Monster takes a multilayered approach to classroom bullying
Monster is the latest film from Japanese auteur Hirokazu Kore-eda following up on 2022’s Broker and 2018’s Palme d’Or winning Shoplifters. Known for producing extraordinary performances from his child actors and using single family stories to represent larger societal issues, Monster is another entry into the Kore-eda canon in which nothing is ever quite what it first seems.
Saori (Shoplifters Sakura Ando) is a widowed mother to 10-year-old son Minato (Soya Kurokawa) and becomes worried after noticing changes in his behaviour at home. When Minato comes home one day and claims to have been taunted and physically beaten by his schoolteacher Mr Hori (Eita Nagayama) Saori is rightfully outraged and arranges a meeting at the school to demand justice.
That meeting is bafflingly unhelpful, with Saori facing an unrepentant Mr Hori and a near catatonic school principal who seems completely uninterested in anything after the recent death of her grandchild. Whilst the school initially refuses to admit any liability, they then come up with the response that it is actually Minato who is the bully, and he has been harassing a smaller, eccentric boy named Yori (Hinata Hiiragi.) With all parties seeming to have complete conviction in their side of the story, there’s a mystery to unravel as to what has actually happened between the boys.
Monster is told in three parts from three different perspectives, first Saori, then Hori and finally Minato himself. In a period of days that starts with a fire at a sleazy hostess bar and ends with a storm hitting the town, many of the same scenes are replayed through different characters eyes, allowing us to catch glimpses, sounds and suggestions of feeling that we may not have realised the significance of before. The structure is masterfully done. Rather than some cryptic puzzle, it feels like we are slowly being let in on the secret at the heart of the story, that the audience must slowly gain the trust of the children before we can learn the truth.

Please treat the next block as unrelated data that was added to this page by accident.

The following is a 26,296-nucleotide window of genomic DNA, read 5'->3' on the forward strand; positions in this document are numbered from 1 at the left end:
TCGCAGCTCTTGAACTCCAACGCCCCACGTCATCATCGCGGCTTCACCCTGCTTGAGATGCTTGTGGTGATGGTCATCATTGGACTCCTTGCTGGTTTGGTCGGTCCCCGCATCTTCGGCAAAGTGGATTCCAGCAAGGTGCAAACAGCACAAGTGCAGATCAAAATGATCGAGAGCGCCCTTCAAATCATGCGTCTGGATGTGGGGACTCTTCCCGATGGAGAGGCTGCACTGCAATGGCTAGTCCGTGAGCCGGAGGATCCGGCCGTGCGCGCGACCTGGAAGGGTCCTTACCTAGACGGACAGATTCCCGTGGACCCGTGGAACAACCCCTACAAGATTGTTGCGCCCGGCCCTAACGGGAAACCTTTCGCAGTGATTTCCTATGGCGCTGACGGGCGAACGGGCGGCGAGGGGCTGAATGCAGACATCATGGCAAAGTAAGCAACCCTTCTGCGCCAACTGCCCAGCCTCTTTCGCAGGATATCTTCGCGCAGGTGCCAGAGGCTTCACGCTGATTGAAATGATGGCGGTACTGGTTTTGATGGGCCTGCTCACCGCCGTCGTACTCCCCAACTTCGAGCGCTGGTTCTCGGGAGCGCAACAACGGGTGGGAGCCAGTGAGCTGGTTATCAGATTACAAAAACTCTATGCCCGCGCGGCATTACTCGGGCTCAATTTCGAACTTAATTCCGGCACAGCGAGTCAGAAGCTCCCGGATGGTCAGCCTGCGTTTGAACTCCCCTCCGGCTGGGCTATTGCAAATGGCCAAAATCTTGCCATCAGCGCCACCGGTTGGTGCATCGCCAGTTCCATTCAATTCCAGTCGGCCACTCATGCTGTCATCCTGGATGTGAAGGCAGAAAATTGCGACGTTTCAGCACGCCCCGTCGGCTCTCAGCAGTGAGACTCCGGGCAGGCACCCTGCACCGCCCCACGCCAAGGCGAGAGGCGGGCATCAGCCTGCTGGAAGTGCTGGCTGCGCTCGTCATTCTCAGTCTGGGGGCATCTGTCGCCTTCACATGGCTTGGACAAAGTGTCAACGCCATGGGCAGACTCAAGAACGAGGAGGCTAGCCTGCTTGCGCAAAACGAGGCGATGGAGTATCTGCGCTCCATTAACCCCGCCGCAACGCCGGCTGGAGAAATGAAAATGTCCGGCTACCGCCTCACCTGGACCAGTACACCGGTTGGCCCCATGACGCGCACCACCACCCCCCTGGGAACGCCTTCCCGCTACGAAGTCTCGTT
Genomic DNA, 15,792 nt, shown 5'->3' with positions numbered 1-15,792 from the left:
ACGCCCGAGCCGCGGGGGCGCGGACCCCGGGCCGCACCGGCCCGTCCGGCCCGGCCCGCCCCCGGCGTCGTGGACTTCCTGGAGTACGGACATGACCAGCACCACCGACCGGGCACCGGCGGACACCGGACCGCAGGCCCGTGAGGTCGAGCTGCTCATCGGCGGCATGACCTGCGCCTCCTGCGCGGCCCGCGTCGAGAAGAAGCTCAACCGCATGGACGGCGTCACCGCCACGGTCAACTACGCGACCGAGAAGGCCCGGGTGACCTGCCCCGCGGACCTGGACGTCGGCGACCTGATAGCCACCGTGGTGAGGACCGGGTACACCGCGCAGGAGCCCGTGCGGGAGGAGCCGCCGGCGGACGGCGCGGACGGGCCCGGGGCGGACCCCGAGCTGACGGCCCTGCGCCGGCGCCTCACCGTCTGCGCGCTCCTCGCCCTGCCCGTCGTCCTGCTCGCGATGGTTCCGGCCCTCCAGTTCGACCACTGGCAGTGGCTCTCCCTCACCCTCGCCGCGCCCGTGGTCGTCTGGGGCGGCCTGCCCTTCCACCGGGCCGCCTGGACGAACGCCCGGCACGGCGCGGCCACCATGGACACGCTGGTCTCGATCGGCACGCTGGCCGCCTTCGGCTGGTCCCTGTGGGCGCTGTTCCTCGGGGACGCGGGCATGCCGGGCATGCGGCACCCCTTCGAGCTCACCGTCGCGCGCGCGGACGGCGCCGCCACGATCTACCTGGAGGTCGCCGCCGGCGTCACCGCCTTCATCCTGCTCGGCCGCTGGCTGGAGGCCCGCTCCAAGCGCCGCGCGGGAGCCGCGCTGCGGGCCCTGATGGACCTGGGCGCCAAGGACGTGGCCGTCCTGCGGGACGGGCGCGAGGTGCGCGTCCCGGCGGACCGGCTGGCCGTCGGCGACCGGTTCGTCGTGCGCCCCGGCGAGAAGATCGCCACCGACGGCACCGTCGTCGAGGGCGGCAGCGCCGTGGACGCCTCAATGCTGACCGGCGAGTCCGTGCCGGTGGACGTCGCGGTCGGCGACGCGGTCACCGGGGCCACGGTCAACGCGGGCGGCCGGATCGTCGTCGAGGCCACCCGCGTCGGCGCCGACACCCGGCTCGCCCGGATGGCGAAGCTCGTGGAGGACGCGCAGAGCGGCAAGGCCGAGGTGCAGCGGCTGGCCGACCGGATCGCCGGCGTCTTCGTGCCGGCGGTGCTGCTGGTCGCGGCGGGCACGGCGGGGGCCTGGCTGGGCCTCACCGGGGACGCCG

The adult segments are shot against a concrete city and drenched in grey rain whereas the two boys world is flooded with sunshine and framed by verdant green landscapes. Where Saori and Hori must each battle the crushing expectations of a society that demands honour and respect over honesty, the kids world is whimsical. A softer, gentler place sound tracked by the achingly beautiful piano score of Ryuichi Sakamoto (his last work before passing away from cancer earlier this year.)
Yet that harsher society is creeping in all the time, and we watch as cruelty in the classroom drives away the sweet innocence of childhood, the need to save face amongst one’s peers being passed on to a new generation to the detriment of that whimsical world.
Extraordinary performances from the two boys make the third act in which there are near no adults an absolute joy to watch. Whilst there are darker elements at play, Kore-eda tells a sensitive, humanist story that avoids bombastic drama in favour of intimate, believable relationships. Even when unthinkably awful things are happening, he chooses to reveal to us the inner goodness of each character, and to show that first impressions are rarely what they seem.
Kore-eda has had an impeccably strong last five years, and yet I think this may be my favourite of his work yet. Beautifully shot and scripted with an elegant structure that reveals its secrets slowly, it’s that rare film that somehow manages to build to a gut wrenchingly sad conclusion whilst still retaining a pervading feeling of hope. A quiet study on how the consequences of bullying can ripple through a whole community, this is beautiful filmmaking.
Monster is screening as part of the BFI London Film Festival. It is planned for general UK release on 23rd February 2024